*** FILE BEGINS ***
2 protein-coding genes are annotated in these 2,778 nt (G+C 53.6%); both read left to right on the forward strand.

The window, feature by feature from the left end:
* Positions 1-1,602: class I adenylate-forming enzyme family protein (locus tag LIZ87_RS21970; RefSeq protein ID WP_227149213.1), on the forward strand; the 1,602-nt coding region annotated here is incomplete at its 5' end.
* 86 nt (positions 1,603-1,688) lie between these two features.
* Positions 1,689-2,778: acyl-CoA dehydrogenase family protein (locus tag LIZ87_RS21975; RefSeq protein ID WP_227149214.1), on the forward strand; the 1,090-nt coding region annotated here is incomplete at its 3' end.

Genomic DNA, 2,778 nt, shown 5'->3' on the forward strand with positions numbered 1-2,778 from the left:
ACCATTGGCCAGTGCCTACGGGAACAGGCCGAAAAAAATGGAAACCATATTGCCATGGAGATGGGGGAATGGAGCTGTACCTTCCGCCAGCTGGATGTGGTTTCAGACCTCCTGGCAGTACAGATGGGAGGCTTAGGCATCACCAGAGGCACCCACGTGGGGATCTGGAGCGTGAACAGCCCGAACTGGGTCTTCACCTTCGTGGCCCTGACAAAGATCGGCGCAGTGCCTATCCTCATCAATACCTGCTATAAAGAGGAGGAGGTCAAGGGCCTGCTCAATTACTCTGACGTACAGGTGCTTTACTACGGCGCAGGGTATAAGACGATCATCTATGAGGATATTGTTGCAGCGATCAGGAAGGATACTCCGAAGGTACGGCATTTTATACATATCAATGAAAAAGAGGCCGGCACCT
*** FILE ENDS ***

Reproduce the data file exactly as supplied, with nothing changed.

2 protein-coding genes are annotated in these 2,778 nt (G+C 53.6%); both read left to right on the forward strand.

The window, feature by feature from the left end:
* Positions 1-1,602: class I adenylate-forming enzyme family protein (locus tag LIZ87_RS21970; RefSeq protein ID WP_227149213.1), on the forward strand; the 1,602-nt coding region annotated here is incomplete at its 5' end.
* 86 nt (positions 1,603-1,688) lie between these two features.
* Positions 1,689-2,778: acyl-CoA dehydrogenase family protein (locus tag LIZ87_RS21975; RefSeq protein ID WP_227149214.1), on the forward strand; the 1,090-nt coding region annotated here is incomplete at its 3' end.

Genomic DNA, 2,778 nt, shown 5'->3' on the forward strand with positions numbered 1-2,778 from the left:
ACCATTGGCCAGTGCCTACGGGAACAGGCCGAAAAAAATGGAAACCATATTGCCATGGAGATGGGGGAATGGAGCTGTACCTTCCGCCAGCTGGATGTGGTTTCAGACCTCCTGGCAGTACAGATGGGAGGCTTAGGCATCACCAGAGGCACCCACGTGGGGATCTGGAGCGTGAACAGCCCGAACTGGGTCTTCACCTTCGTGGCCCTGACAAAGATCGGCGCAGTGCCTATCCTCATCAATACCTGCTATAAAGAGGAGGAGGTCAAGGGCCTGCTCAATTACTCTGACGTACAGGTGCTTTACTACGGCGCAGGGTATAAGACGATCATCTATGAGGATATTGTTGCAGCGATCAGGAAGGATACTCCGAAGGTACGGCATTTTATACATATCAATGAAAAAGAGGCCGGCACCT